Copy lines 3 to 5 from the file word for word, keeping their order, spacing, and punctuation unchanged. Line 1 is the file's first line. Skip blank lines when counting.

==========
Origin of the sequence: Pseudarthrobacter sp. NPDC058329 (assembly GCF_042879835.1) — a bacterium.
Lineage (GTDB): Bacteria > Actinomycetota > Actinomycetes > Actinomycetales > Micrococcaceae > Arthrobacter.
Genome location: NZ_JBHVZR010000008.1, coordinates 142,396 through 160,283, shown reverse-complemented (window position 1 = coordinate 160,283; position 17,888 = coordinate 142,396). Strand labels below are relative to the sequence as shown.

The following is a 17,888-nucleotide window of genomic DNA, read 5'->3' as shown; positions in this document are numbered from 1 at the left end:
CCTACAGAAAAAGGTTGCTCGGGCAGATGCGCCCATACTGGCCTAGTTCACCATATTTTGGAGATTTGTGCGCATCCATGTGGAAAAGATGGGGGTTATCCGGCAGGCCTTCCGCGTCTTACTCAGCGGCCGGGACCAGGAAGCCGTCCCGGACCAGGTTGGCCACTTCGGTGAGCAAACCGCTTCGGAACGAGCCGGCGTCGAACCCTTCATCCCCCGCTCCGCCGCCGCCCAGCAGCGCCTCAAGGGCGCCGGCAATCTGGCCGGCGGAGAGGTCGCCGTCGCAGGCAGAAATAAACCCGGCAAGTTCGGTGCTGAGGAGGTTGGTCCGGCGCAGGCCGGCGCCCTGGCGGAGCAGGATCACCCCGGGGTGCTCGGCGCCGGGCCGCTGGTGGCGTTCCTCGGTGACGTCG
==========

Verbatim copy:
Genome location: NZ_JBHVZR010000008.1, coordinates 142,396 through 160,283, shown reverse-complemented (window position 1 = coordinate 160,283; position 17,888 = coordinate 142,396). Strand labels below are relative to the sequence as shown.

The following is a 17,888-nucleotide window of genomic DNA, read 5'->3' as shown; positions in this document are numbered from 1 at the left end:
CCTACAGAAAAAGGTTGCTCGGGCAGATGCGCCCATACTGGCCTAGTTCACCATATTTTGGAGATTTGTGCGCATCCATGTGGAAAAGATGGGGGTTATCCGGCAGGCCTTCCGCGTCTTACTCAGCGGCCGGGACCAGGAAGCCGTCCCGGACCAGGTTGGCCACTTCGGTGAGCAAACCGCTTCGGAACGAGCCGGCGTCGAACCCTTCATCCCCCGCTCCGCCGCCGCCCAGCAGCGCCTCAAGGGCGCCGGCAATCTGGCCGGCGGAGAGGTCGCCGTCGCAGGCAGAAATAAACCCGGCAAGTTCGGTGCTGAGGAGGTTGGTCCGGCGCAGGCCGGCGCCCTGGCGGAGCAGGATCACCCCGGGGTGCTCGGCGCCGGGCCGCTGGTGGCGTTCCTCGGTGACGTCG